Eminent Domain and the Government’s Right To Take Property

It is important to understand that the power of eminent domain is not totally unlimited – there are cases in which the right to take can be challenged. The challenge arises when the basic eminent domain requirements for the taking are not satisfied. In order to take property from an individual property owner, a governmental entity must satisfy two requirements. One, the property must be used for public use, as defined in the federal constitution; and two, the property owner must be paid just compensation. There is also the issue of necessity, which is a sub class of public use. Necessity is the test that determines the amount of property needed to adequately undertake the public purpose. Notably: failure for the taking to fulfill the definition of public use could be a basis for stopping the taking of the property.

Public use, blighted property and the necessity requirement

In recent years, governmental entities have attempted to acquire property for redevelopment and revitalization projects by deeming entire areas and neighborhoods as “blighted” in order to satisfy the definition of public use. The term blight was first addressed in eminent domain law back in the 1950’s. This term referred to a deteriorating neighborhood or property – essentially meaning that the area did not serve its intended purpose within the community.

Today, much of the controversy concerning the public use definition stems from the concept of “blighted” property. This poses the ultimate question, “Is the property actually blighted”.

The term blight has created a perpetual battle ground in eminent domain law, where the heart of the battle is fought between property owners, who feel their property is not blighted, and condemning authorities. Governmental entities will overuse their power to exercise eminent domain and attempt to deem a lower grade neighborhood as blighted in order to acquire the property and have the area redeveloped in order to increase their tax base. Even though the area may not be technically blighted, governments will objectively call it that to settle the public use definition. In some states, but not all, the definition of blight lacks clarity making it easier for governments to misuse this designation in order to exercise their eminent domain authority. As a result, this area of eminent domain law is still very unsettled and interpreted differently by different states.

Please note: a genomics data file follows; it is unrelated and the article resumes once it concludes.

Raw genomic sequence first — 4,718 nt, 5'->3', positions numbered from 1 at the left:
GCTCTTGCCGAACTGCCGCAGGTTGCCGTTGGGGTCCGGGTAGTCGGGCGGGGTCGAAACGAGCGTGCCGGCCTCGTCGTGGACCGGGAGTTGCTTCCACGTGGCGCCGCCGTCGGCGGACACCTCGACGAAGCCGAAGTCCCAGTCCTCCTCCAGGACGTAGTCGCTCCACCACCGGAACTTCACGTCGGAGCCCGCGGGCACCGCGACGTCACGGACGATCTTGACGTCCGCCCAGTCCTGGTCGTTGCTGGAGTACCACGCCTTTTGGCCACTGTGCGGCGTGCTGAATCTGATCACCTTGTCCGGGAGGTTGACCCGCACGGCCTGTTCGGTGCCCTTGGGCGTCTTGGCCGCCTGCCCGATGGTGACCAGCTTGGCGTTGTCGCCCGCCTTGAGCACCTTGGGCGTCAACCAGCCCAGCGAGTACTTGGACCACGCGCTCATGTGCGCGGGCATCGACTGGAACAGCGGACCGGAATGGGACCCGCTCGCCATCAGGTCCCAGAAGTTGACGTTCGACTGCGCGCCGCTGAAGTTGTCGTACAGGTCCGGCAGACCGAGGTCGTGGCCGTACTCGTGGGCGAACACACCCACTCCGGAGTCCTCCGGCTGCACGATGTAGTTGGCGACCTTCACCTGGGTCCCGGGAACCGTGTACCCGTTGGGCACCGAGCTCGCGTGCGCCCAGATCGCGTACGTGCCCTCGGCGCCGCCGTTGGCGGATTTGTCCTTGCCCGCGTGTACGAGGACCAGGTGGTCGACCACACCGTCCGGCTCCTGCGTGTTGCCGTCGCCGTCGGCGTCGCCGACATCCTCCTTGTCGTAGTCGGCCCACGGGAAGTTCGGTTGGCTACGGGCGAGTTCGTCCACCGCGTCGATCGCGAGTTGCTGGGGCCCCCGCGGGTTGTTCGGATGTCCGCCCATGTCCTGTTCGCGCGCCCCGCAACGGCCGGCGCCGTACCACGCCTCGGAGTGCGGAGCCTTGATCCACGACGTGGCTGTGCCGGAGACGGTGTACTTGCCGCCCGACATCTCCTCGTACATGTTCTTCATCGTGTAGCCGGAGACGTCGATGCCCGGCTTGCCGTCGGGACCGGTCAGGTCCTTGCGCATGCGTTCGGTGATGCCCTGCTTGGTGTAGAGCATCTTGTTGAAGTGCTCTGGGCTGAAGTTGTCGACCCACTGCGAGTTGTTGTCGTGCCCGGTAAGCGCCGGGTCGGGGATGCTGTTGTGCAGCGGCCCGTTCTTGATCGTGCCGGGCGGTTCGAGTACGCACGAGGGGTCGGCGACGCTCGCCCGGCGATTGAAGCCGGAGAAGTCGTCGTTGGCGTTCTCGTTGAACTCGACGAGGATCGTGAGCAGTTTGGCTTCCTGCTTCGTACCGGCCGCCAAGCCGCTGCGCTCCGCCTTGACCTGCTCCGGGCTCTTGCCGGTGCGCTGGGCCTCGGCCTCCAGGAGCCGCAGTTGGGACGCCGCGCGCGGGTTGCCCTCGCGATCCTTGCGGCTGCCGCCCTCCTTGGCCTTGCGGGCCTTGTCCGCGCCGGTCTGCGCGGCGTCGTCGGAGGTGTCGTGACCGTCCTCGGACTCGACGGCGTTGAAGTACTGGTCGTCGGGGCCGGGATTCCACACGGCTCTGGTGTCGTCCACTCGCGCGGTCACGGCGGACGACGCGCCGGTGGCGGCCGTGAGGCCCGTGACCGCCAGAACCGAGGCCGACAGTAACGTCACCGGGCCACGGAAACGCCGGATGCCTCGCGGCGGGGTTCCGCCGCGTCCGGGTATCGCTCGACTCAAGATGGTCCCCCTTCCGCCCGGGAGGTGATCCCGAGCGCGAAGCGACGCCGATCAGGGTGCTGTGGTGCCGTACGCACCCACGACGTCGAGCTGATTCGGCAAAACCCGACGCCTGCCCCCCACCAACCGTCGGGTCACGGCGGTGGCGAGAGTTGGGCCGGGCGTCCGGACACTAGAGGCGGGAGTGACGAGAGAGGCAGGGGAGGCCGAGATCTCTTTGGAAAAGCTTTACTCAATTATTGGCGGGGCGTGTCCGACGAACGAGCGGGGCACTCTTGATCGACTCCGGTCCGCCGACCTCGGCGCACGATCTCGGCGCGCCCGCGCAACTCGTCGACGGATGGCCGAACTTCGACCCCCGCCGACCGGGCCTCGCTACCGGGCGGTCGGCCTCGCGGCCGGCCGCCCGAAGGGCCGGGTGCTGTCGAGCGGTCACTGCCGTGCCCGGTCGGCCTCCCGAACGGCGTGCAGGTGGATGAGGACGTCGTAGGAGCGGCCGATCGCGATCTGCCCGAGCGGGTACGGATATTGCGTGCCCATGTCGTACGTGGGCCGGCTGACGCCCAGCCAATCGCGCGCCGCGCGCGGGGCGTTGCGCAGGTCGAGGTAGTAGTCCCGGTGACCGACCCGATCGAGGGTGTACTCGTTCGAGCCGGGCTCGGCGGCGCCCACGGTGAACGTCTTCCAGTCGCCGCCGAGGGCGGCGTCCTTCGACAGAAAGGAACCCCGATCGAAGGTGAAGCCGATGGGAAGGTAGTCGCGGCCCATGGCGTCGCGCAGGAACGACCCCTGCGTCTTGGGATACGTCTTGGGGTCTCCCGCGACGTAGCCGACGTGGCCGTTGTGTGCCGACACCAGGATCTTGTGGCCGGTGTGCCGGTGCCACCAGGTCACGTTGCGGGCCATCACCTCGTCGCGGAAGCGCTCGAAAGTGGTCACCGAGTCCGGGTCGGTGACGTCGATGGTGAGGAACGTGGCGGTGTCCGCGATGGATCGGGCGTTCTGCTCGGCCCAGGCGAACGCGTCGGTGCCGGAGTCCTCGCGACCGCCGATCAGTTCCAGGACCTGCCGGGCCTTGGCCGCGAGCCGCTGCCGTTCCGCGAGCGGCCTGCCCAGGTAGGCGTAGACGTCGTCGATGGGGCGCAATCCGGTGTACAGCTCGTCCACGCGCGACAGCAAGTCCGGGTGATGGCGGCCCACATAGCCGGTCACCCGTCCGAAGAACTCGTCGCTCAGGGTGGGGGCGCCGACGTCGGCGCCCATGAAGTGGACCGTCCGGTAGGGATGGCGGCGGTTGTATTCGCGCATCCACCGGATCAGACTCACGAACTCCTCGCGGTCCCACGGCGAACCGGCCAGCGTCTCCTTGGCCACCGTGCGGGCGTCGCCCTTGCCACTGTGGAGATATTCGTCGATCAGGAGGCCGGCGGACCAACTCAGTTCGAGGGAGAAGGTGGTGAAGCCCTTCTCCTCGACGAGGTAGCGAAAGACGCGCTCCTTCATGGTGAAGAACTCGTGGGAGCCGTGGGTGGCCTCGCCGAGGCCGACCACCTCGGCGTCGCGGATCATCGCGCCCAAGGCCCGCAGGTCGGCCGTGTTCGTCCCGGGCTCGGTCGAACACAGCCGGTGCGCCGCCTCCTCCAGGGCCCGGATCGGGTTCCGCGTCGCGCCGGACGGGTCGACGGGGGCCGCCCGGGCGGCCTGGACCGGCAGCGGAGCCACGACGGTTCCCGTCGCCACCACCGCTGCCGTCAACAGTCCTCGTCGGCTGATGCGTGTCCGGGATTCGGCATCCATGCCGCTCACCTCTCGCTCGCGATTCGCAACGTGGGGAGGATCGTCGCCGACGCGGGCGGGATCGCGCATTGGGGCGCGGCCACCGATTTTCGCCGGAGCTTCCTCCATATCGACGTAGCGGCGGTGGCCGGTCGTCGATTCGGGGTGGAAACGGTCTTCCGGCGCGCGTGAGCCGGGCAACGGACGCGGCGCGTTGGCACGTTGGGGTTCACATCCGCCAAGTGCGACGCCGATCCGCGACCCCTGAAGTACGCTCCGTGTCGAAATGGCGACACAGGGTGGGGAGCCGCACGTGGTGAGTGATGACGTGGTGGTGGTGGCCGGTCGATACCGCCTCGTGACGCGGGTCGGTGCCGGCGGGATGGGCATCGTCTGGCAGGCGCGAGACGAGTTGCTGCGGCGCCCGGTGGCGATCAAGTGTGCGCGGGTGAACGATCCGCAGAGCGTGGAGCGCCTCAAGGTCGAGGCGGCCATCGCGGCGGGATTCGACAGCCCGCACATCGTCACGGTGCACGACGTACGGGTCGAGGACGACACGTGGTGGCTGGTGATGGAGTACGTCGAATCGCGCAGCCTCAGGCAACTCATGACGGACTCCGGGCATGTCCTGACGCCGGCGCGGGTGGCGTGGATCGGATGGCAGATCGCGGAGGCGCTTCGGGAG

The case of Kelo v. City of New London, Connecticut most notably questioned the definition of “public use”, and whether or not property could be acquired through eminent domain for the sole purpose of economic gain, even if the property was not blighted. The case was heard at the US Supreme Court who ruled in a contentious 5-4 decision in favor of the city and ultimately granted each state the power for crafting language in their statutes and constitutions specific to public use, the blight definition and whether or not eminent domain could be used for the sole purpose of economic gain.

As far as the right to take is concerned, there is a necessity requirement. In many cases, the issue of necessity does not arise. Under certain circumstances, however, a governmental body may reach too far in terms of the property it is condemning. Although this claim would likely not prevent the project from occurring, it would force the condemning authority to reevaluate the amount of property necessary to fulfill the public purpose and therefore limit the amount of land they can acquire.

Can I prevent the Government from Taking My Land?

As a property owner, you have the right to challenge the government’s authority of eminent domain and this is the only way to stop the taking from occurring. Although this course of action is not recommended in most eminent domain cases, there are issues that arise that will justify this type of claim, such as the failure of the government to provide a proper public use; or failure of the property to meet with blight criteria as outlined in state statutes or constitution.